• The three major complaints from omicron-infected patients were muscle pain, fatigue and headaches
  • The headaches for unvaccinated cases appeared to be "more intense" compared to jabbed patients
  • Omicron's symptoms were said to be "very mild," and most cases were likely to recover in a week

One particular symptom of the omicron COVID-19 variant appeared to be causing a lot of discomfort in infected patients.

Most patients infected with the new strain, which was classified as variant B.1.1.529 following its initial detection in South Africa in November, seemingly exhibited "very mild" symptoms, Dr. Angelique Coetzee said.

Coetzee, the chair of the South African Medical Association as well as the doctor who first sounded the alarm about the new variant, noted that patients had myalgia (muscle pain), fatigue and headaches as their "three major complaints” from the infection, according to Yahoo News.

However, the headaches experienced by the unvaccinated patients appeared to be "more intense" compared to jabbed patients and caused "intense discomfort," The Birmingham Mail reported.

The myalgia and fatigue, meanwhile, would last for a day or two, but the former was also "more intense" for unvaccinated people.

Despite this, Coetzee believed that their omicron patients were likely to recover in seven days and that "vaccinated people even recover quicker than unvaccinated people."

Scientists have advised people who wake up with headaches to take a lateral flow test as soon as possible to determine if it is COVID-19.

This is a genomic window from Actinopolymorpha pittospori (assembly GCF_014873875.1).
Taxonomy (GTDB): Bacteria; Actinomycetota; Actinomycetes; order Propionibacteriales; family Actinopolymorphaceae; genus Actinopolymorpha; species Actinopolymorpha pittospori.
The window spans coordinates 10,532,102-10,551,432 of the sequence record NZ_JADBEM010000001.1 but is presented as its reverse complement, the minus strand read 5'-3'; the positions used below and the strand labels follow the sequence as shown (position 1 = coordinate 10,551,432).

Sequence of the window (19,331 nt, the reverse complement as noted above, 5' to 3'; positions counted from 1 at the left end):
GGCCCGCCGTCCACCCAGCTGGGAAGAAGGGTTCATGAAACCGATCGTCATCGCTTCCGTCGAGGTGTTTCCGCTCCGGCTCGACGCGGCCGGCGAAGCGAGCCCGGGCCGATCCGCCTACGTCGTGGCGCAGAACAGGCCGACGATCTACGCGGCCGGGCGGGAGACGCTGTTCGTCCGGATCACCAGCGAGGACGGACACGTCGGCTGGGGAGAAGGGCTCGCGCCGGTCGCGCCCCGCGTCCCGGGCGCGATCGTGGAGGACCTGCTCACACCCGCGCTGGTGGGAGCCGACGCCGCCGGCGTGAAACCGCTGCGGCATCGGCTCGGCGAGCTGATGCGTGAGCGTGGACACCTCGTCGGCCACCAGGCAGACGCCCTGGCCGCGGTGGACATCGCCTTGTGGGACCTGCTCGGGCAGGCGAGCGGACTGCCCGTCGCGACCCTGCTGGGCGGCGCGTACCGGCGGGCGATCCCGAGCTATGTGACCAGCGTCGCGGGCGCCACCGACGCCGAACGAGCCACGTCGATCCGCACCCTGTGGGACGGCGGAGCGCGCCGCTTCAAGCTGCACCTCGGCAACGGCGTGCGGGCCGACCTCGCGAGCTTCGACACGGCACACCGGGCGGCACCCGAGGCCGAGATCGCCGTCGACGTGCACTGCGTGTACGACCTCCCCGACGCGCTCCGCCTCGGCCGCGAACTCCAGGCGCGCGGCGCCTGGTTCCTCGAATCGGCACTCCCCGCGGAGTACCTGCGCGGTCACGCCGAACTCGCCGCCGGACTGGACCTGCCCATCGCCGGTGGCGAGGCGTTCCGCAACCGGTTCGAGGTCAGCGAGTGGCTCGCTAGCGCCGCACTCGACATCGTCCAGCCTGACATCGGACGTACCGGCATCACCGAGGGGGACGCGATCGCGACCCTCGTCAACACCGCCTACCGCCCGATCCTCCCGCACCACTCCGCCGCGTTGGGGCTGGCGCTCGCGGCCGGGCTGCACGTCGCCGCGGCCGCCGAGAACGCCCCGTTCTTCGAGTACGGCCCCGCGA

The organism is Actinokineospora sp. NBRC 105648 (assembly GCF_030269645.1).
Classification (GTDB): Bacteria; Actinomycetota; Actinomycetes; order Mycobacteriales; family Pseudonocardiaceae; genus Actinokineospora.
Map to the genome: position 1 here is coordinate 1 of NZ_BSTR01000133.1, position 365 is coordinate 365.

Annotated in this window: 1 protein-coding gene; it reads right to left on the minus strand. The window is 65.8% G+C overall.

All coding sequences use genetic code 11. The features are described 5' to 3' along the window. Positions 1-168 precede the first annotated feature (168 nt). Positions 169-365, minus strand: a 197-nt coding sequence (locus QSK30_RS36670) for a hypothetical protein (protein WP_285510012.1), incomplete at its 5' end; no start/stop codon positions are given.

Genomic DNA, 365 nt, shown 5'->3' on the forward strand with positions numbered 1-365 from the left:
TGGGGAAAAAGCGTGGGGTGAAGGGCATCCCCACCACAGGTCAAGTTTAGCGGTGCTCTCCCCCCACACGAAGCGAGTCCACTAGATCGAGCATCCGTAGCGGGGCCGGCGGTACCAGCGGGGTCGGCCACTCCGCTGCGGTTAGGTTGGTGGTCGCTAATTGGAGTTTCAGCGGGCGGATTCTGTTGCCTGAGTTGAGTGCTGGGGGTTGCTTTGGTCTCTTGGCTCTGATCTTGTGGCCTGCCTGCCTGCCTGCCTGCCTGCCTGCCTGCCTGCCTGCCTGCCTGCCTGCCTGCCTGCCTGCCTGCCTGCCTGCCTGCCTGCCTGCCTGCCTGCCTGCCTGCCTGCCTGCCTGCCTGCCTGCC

"[I]t would be prudent to wait 24 hours for the rapid test. We have found that the rapid test can be still false negative in that first period, less than 24 hours, but after 24 hours, up until about 5 to 6 days later, the rapid test is more than sufficient to be able to detect positive cases," Coetzee explained.

Even though omicron has already been detected in more than 60 countries ever since it was first reported, Coetzee warned nations not to add to the "hysteria" around the variant, according to a report by Sky News.

"You need to take precautionary measures, you have to be prepared but don't hype it up, (don't say) that people are going to die from viral infection, that hospitals will be overwhelmed. It is better to wait and see," Coetzee said in an interview when asked if the U.K. was "over-reacting" with its response to omicron.

The U.K., which has reported one omicron fatality so far, implemented new measures under its so-called "Plan B" to limit the spread of omicron. Among the new rules were requiring the use of face masks and COVID-19 passes in public settings as well as asking people to work from home whenever possible.

New restrictions come into force across England in the coming days to stop the spread of the Omicron variant
New restrictions come into force across England in the coming days to stop the spread of the Omicron variant AFP / Tolga Akmen